The reproduction experiment included 6 Large White and 6 Ba Xuyen sows, and was designed as a 2*2 factorial with two breeds and two diets: Gestation period for Ba Xuyen: 1.7 kg DM daily of a control diet based on local feed resources; 1.1 kg DM/day of the control diet plus 0.5kg DM of CWS; Gestation period for Large White: 2 kg DM/day of the control diet; 1.3 kg DM/day of the control diet plus 0.6kg DM  of CWS. In lactation the same concentrate was given as in gestation, the daily amounts depending on litter size. Between 4-6 kg (fresh weight) of WS was given to the sows on the experimental diet.

 

The total litter weights at birth and at weaning were higher (P<0.05) for CWS sows. Total feed DM/kg piglet at birth, at 21 days and at 35 days were lower (P<0.05) for the CWS sows. The gross weight gain of the sows in pregnancy for the control group was lower (P<0.05) than for the CWS diet. The weight loss during the lactation period was 10.3 % for the control diet and 12.0 % (NS) for the CWS diet.  Mean piglet live weight at birth was 1.4 vs 1.0 kg, total litter weight 14.0 vs 9.5 kg and total feed DM/kg piglet 13.3 vs 16.8 (P<0.01) for the Large White and Ba Xuyen sows, respectively. The average gross gain in gestation of Large White sows was higher (P<0.01), but weight loss in lactation was higher (P<0.01) compared with the Ba Xuyen sows. 

Key words: Apparent digestibility, intake, piglet, reproductive performance, water spinach, sow breed


Introduction

The Mekong Delta is situated in the South of Vietnam and has a population of 22 million. It is the biggest of the two granaries of the country, accounting for about 50 % of the total national food production. The delta is about four million hectares of flat lowland plain with alluvial, acid and saline soils watered by the Mekong River and its canal networks (Nguyen Thi Kim Dong 2005). Most of the arable land is used intensively for rice cultivation or other crops throughout the year, and therefore large quantities of agricultural by-products are available as feed resources for livestock (Thong et al 1995). The delta region also has extensive water surfaces, which give opportunities for the widespread, year-round cultivation of water plants, especially water spinach.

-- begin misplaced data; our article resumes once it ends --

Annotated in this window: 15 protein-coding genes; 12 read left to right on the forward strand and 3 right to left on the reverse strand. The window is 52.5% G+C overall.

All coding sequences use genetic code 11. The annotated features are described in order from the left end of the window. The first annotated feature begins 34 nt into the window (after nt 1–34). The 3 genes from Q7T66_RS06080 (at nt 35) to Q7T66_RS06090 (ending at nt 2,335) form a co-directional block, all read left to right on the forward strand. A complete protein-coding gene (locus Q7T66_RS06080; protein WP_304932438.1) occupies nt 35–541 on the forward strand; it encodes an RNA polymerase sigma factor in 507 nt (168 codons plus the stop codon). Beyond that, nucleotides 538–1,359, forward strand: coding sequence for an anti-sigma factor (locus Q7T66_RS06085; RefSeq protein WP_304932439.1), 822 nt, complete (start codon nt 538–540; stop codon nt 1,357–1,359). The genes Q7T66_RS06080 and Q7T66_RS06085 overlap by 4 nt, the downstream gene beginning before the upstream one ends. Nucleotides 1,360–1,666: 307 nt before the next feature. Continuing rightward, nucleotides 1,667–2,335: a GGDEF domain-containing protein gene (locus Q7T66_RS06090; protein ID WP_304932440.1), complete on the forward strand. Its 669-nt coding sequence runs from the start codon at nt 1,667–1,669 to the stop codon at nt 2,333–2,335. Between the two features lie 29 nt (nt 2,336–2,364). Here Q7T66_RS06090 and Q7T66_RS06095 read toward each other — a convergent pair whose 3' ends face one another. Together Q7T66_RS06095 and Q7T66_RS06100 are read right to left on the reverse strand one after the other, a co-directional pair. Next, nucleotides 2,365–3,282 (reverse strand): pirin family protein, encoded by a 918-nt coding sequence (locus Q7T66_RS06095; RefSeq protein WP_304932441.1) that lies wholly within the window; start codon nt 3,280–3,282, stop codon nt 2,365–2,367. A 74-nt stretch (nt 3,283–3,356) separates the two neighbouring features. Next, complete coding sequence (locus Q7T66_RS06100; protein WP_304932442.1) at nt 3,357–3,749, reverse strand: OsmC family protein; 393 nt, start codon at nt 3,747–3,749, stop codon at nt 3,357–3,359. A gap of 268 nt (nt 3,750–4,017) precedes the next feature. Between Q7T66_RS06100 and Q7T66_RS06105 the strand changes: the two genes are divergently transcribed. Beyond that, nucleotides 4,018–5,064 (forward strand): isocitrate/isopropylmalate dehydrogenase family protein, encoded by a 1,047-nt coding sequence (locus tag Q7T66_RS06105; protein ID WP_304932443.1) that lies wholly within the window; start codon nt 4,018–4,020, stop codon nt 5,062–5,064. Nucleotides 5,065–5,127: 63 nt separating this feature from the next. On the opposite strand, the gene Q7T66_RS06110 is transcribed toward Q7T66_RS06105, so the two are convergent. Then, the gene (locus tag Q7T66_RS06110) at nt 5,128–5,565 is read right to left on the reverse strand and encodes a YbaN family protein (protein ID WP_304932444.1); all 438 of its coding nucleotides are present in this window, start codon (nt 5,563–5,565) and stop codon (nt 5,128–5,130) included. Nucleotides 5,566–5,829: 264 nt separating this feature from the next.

Water spinach (Ipomoea aquatica) grows in marshy or wet sandy areas or floating on water in many parts of tropical regions in the world (Bruemmer and Roe 1979). The plant has creeping, hollow, water-filled stems and shiny green leaves, and large purple or white 2-5 cm long funnel-shaped flowers. It is used as human food and animal feed throughout Southeast Asia. Crude fibre and ash concentrations are around 12 % and 19 % of DM, respectively (Gohl 1975). The fresh leaves and stems contain 20 to 31 % CP on a DM basis (Bui Huy Nhu Phuc 2000; Ly Thi Luyen and Preston 2004; Prak Kea et al 2003; Chhay Ty and Preston 2006; Chhay Ty et al 2007; Phiny et al 2008; Sokha et al 2008), with balanced essential amino acids, i.e. 1.3 % lysine, 0.4 % methionine  and 1.1 % threonine  on a DM basis (Le Thi Men 2002 unpublished data,  2006). Water spinach is readily eaten by pigs and is a used as a feed resource throughout the Mekong Delta. It has been used successfully to replace part of the protein in a diet of sugar cane juice for breeding sows (Le Thi Men and Bui Hong Van 1994).